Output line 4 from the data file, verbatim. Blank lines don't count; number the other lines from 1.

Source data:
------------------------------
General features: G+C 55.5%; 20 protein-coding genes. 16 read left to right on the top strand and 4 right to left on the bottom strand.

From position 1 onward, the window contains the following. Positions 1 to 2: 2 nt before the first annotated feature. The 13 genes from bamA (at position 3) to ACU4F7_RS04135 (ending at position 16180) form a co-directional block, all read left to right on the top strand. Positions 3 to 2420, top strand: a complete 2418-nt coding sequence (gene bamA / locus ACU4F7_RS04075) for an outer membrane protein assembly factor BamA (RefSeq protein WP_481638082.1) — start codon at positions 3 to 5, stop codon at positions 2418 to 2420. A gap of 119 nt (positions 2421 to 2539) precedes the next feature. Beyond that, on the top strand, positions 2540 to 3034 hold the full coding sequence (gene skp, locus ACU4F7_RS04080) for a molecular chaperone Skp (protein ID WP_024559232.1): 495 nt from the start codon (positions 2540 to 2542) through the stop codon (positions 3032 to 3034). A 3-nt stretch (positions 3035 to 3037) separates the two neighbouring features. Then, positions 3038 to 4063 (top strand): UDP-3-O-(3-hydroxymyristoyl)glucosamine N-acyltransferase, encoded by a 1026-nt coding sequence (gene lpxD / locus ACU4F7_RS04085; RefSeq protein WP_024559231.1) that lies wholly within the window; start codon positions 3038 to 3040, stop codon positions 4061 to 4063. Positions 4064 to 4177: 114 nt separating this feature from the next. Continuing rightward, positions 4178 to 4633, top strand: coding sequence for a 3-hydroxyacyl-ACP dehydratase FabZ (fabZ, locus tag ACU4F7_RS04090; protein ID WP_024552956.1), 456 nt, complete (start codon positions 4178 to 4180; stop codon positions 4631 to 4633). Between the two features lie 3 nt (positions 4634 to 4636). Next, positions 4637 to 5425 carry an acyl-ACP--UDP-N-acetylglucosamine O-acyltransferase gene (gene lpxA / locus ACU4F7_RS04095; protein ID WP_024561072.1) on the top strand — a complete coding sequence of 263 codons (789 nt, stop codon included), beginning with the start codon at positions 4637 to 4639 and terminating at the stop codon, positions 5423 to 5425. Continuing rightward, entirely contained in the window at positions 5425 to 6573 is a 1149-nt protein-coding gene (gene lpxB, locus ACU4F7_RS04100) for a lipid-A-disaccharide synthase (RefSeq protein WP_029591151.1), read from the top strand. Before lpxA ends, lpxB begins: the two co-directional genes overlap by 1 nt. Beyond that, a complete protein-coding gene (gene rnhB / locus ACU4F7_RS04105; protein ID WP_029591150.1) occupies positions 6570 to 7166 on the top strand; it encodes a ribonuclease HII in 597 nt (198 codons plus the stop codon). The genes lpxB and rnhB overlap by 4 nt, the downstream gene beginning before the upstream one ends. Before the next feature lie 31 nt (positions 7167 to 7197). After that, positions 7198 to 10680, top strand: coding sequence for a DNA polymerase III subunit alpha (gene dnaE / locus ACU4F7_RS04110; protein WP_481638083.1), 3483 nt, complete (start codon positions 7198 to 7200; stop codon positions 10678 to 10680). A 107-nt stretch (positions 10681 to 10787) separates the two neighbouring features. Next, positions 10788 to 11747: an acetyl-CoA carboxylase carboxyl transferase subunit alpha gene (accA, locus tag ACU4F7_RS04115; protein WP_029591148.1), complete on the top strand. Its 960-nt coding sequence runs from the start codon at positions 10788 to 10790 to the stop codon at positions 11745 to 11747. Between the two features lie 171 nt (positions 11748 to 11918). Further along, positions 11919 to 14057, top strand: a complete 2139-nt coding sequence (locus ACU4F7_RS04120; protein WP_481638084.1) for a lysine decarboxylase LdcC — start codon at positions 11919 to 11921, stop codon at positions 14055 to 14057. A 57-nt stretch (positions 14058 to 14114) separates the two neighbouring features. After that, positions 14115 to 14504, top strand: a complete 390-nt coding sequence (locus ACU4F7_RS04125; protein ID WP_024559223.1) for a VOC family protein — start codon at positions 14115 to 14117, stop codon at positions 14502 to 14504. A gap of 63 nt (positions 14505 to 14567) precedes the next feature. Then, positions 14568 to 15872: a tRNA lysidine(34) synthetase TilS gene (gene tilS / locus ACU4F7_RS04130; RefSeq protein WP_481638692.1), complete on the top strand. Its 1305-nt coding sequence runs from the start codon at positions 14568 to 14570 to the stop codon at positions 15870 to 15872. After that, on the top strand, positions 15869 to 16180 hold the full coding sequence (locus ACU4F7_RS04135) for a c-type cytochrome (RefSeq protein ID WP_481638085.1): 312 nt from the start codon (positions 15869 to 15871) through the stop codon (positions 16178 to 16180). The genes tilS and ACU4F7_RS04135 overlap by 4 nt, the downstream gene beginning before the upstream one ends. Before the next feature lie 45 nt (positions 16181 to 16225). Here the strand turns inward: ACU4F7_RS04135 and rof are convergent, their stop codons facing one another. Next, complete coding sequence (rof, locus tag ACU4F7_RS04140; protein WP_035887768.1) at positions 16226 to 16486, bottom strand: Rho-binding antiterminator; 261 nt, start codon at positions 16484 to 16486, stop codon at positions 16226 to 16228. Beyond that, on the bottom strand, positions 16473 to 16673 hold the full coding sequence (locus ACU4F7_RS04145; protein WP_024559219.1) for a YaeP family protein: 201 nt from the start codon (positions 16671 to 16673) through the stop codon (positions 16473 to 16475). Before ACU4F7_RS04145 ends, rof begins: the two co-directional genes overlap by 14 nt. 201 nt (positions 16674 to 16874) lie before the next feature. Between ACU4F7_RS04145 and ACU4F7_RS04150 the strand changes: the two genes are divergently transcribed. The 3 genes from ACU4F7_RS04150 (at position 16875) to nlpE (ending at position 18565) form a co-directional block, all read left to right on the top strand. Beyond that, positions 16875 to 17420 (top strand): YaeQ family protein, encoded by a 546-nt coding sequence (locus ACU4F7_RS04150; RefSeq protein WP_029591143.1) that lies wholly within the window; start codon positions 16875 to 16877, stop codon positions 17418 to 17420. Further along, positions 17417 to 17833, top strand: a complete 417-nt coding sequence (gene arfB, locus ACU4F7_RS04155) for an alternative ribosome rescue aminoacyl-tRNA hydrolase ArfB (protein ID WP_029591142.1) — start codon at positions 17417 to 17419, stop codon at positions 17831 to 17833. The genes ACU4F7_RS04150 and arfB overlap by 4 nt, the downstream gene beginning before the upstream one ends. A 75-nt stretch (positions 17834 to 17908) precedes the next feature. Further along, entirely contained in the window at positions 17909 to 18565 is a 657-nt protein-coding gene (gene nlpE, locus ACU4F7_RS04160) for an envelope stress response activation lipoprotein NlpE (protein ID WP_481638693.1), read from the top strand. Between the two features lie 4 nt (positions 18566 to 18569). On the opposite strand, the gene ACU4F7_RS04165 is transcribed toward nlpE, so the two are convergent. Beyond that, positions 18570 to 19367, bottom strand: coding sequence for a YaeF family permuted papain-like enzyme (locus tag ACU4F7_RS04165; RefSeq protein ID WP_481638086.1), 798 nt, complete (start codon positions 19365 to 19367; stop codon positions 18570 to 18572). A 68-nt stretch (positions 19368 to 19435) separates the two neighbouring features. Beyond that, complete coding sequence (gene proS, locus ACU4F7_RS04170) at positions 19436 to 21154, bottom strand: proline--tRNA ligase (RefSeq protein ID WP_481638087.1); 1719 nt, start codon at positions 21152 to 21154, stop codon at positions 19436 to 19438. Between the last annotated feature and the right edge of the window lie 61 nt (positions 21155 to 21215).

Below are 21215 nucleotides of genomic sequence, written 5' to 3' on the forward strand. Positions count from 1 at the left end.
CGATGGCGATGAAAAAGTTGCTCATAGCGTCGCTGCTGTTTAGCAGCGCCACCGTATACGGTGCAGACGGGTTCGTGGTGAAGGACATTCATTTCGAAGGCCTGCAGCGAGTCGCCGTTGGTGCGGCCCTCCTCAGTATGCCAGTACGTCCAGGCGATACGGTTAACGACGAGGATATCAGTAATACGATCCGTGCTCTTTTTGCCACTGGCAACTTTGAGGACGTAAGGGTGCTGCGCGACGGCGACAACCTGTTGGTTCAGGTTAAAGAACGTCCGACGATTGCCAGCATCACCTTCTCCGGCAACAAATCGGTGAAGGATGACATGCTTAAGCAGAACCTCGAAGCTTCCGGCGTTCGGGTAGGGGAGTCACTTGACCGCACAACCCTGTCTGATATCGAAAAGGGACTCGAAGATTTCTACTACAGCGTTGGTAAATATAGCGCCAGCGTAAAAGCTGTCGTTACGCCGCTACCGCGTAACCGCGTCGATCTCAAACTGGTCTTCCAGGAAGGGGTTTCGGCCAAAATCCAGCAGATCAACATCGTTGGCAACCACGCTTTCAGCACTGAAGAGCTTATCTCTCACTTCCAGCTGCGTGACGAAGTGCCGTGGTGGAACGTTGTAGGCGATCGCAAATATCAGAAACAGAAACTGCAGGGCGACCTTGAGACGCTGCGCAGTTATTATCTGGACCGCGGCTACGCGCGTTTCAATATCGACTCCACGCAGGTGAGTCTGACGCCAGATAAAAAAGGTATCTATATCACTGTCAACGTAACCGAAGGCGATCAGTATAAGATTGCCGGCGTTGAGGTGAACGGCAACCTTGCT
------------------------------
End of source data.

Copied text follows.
CGATGGCGATGAAAAAGTTGCTCATAGCGTCGCTGCTGTTTAGCAGCGCCACCGTATACGGTGCAGACGGGTTCGTGGTGAAGGACATTCATTTCGAAGGCCTGCAGCGAGTCGCCGTTGGTGCGGCCCTCCTCAGTATGCCAGTACGTCCAGGCGATACGGTTAACGACGAGGATATCAGTAATACGATCCGTGCTCTTTTTGCCACTGGCAACTTTGAGGACGTAAGGGTGCTGCGCGACGGCGACAACCTGTTGGTTCAGGTTAAAGAACGTCCGACGATTGCCAGCATCACCTTCTCCGGCAACAAATCGGTGAAGGATGACATGCTTAAGCAGAACCTCGAAGCTTCCGGCGTTCGGGTAGGGGAGTCACTTGACCGCACAACCCTGTCTGATATCGAAAAGGGACTCGAAGATTTCTACTACAGCGTTGGTAAATATAGCGCCAGCGTAAAAGCTGTCGTTACGCCGCTACCGCGTAACCGCGTCGATCTCAAACTGGTCTTCCAGGAAGGGGTTTCGGCCAAAATCCAGCAGATCAACATCGTTGGCAACCACGCTTTCAGCACTGAAGAGCTTATCTCTCACTTCCAGCTGCGTGACGAAGTGCCGTGGTGGAACGTTGTAGGCGATCGCAAATATCAGAAACAGAAACTGCAGGGCGACCTTGAGACGCTGCGCAGTTATTATCTGGACCGCGGCTACGCGCGTTTCAATATCGACTCCACGCAGGTGAGTCTGACGCCAGATAAAAAAGGTATCTATATCACTGTCAACGTAACCGAAGGCGATCAGTATAAGATTGCCGGCGTTGAGGTGAACGGCAACCTTGCT